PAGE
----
There’s an African proverb which says, “Until lions write their own history, tales of the hunt will always glorify the hunter.” For centuries the story of the first American missionaries were written by and about the white, middle class Ivy League, New England collegians. But as the Judsons were preparing to go to Burma in 1812, a pair of freed Black American slaves, George and Hannah Liele, were busy with a burgeoning ministry in Jamaica which they had cultivated for thirty years.
George Liele was intent on bringing the gospel of freedom to those in slavery. After he had been freed by his master, Liele sold himself into indentured servitude to a ship’s captain in order to gain passage to Jamaica. He took whatever job he could find in order to build a work among slaves working on the sugar plantations. The congregation he established contributed their pennies to grow the work amongst their fellow slaves. A few years before the launch of the Judson mission, the Liele mission faced intense persecution by plantation owners. The lords of Jamaican commerce believed that the gospel was a subversive and dangerous notion when planted in the hearts of their human chattel. Slaves might get the idea that they were created in the image of God and that they were to be treated with dignity. They might even come under the perilous conviction that it was possible for them to be equal members of the Body of Christ alongside whites. The liberating message of the gospel might morph into the kind of revolution that spawned the Haitian slave revolt of the early 1800s. E.A. Holmes, who was among the first to write about George Liele, notes that, “The planters rightly felt that ‘the message of freedom embodied in the Gospel of Salvation to all men endangered the social and economic foundations upon which depended the Institutions by which they maintained their livelihood.’”[iii] Meanwhile the economic colonizing engine of the British East India Company was becoming part of the machinery of western Protestant mission which capitalized on their transportation and their colonial holdings in order to establish beachheads for Christianity in places like India and the Far East.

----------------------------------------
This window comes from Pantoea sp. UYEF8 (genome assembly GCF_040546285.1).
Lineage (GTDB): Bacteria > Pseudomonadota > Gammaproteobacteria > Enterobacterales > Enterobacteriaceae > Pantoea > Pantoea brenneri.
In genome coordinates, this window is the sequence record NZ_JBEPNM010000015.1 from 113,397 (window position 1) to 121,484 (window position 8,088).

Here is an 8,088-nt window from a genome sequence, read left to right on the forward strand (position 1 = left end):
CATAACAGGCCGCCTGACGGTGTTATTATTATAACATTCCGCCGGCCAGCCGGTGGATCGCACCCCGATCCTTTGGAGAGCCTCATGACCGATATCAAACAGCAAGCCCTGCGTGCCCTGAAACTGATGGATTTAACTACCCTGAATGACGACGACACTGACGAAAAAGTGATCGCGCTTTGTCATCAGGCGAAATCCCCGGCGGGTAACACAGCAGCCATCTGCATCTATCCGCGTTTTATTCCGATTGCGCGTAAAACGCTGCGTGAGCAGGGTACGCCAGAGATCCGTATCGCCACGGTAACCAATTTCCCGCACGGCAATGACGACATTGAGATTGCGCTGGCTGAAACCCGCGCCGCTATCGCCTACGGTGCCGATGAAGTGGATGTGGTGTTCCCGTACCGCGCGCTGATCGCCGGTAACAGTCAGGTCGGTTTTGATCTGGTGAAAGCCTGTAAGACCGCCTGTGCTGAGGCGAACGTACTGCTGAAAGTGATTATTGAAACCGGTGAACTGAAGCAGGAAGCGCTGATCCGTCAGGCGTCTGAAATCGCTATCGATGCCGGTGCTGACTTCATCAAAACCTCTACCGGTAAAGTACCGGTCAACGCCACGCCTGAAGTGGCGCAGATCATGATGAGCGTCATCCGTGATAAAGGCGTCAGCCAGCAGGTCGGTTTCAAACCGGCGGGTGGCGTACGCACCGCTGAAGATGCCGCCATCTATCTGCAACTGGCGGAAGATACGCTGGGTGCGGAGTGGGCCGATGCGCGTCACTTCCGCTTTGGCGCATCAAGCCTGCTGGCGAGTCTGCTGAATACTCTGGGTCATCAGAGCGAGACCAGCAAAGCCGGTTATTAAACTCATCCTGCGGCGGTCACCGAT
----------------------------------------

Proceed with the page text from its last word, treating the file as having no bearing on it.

At the turn of the 20th century, missionary statesman, Rolland Allen, noted that the Anglican mission was more enamored with the costly trappings of buildings and clergy than in following the ways of the “unschooled and ordinary” men and women who operated with few resources and minimal structure, yet established hundreds of churches around the Mediterranean basin during the first hundred years of the life of the church.
Those of us in the west must be willing to learn from the Chinese, Indian and Nigerian missionaries (who today greatly outstrip the number of missionaries from Europe and North America) that operate with few resources and lean structures.
Until we are willing to value a mission over a mortgage, those of us in the west will be consigned to selling our foreclosed buildings in an attempt to prop up the resource-hungry mission structures which are available solely to those with privilege and capital.
[i] James Hudnut-Beumler, In Pursuit of the Almighty’s Dollar: A History of Money and American Protestantism, Chapel Hill, NC: University of North Carolina Press, p. 98
[iii] “George Liele: Negro Slavery's Prophet of Deliverance." Baptist Quarterly 20 (1963-1964): p. 349